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The state’s leading dairy lobbying group (Dairy Business Association) applauded the March 3 signing by Gov. Tony Evers of legislation that creates a streamlined process for trading water quality credits that will save taxpayers money and capitalize on farmers’ conservation practices.

The new law creates a “clean water clearinghouse” to make it easier for farmers who are reducing the runoff of nutrients such as phosphorous to trade with municipalities and manufacturers that surpass the allowable limit in their discharges. While state law already allows for this type of trading, it has been used relatively little. A centralized third-party system will likely make the trading more popular.

Tom Crave, president of the Dairy Business Association (DBA) and a farmer and cheesemaker in south-central Wisconsin, made these comments:

“This is a win-win-win for Wisconsin. Residents and customers won’t have to bear the full cost of updating wastewater treatment plants and other industrial facilities, our farmers will have a new revenue stream to offset some of the costs of their innovative efforts, and our water will be clean. That’s the ultimate goal.

“We appreciate Senator Cowles and Representative Kitchens for authoring the legislation and Governor Evers for supporting this common-sense way to facilitate more environmental stewardship work. Our dairy farmers are committed to using science and innovation to take nutrient management to the next level. Having another tool to use will only help in this mission.”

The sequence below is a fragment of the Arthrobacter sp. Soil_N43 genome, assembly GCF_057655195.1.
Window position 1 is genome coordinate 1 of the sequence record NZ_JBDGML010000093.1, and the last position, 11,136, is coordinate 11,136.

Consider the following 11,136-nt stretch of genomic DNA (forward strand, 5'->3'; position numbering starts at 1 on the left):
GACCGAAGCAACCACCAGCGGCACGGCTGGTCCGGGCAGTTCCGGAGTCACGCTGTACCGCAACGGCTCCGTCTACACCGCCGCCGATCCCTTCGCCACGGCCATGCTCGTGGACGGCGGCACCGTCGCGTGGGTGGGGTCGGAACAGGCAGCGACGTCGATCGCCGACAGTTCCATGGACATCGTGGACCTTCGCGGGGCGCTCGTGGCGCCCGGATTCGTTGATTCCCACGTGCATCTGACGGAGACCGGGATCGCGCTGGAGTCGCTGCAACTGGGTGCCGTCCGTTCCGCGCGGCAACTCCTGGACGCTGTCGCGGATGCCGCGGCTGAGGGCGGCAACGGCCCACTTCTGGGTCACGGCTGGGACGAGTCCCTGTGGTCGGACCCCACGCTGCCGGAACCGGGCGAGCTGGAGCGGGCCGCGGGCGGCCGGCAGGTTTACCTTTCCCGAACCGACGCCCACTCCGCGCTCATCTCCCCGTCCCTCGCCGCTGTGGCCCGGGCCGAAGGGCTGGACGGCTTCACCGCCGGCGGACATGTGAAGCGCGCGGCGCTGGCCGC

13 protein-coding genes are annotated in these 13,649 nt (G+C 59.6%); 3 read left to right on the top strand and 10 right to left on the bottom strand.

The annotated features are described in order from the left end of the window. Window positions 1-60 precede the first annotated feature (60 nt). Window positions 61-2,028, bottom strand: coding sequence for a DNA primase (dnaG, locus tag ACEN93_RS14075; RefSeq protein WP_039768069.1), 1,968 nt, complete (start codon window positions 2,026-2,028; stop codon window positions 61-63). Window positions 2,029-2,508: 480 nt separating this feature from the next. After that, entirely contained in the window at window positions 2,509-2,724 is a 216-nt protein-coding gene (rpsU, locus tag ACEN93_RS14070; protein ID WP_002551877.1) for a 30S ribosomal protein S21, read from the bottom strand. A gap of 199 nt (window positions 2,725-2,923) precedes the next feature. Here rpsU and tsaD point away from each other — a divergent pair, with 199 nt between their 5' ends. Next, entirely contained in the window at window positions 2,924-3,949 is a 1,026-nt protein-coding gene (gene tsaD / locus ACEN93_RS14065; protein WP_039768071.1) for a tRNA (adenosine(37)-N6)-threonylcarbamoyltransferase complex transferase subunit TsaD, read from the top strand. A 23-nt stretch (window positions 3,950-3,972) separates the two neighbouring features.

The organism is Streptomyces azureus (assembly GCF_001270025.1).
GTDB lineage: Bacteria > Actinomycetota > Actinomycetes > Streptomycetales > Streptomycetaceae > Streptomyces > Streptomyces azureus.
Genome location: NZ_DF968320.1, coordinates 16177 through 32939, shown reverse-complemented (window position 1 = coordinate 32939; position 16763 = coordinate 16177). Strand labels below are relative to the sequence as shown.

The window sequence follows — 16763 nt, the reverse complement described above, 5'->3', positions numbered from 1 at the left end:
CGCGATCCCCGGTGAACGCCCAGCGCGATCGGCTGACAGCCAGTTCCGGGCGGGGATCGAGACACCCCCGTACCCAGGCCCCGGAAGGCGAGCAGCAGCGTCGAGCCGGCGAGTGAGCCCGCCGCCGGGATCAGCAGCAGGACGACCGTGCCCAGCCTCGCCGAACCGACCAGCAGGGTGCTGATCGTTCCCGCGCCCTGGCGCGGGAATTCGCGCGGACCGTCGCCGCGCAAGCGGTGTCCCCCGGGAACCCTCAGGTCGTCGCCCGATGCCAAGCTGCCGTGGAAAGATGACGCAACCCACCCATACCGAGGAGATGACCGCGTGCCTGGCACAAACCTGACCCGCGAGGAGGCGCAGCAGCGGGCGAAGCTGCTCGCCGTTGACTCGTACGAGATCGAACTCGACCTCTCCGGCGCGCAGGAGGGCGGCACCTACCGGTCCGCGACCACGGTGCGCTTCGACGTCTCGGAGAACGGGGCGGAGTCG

The basics of the clean water clearinghouse:

The clearinghouse approach for water quality credit trading will function something like existing markets for carbon credits. Various entities, including local water treatment facilities, cheese plants and other factories are required to meet limits for what pollutants or nutrients they can discharge to the environment. Phosphorus is one of the most commonly regulated nutrients. It can be expensive for a facility to filter its discharge sufficiently to reach its assigned target. In the case of treatment plants, those costs can result in higher fees for residents.

At the same time, there are environmental and farming organizations that are implementing innovative farming techniques or land use changes that reduce the amount of phosphorus in a watershed. Now, organizations doing that kind of work could sell credits from the phosphorus reductions they achieve, and other entities could buy them to offset the amount of phosphorus they need to remove from their waste.

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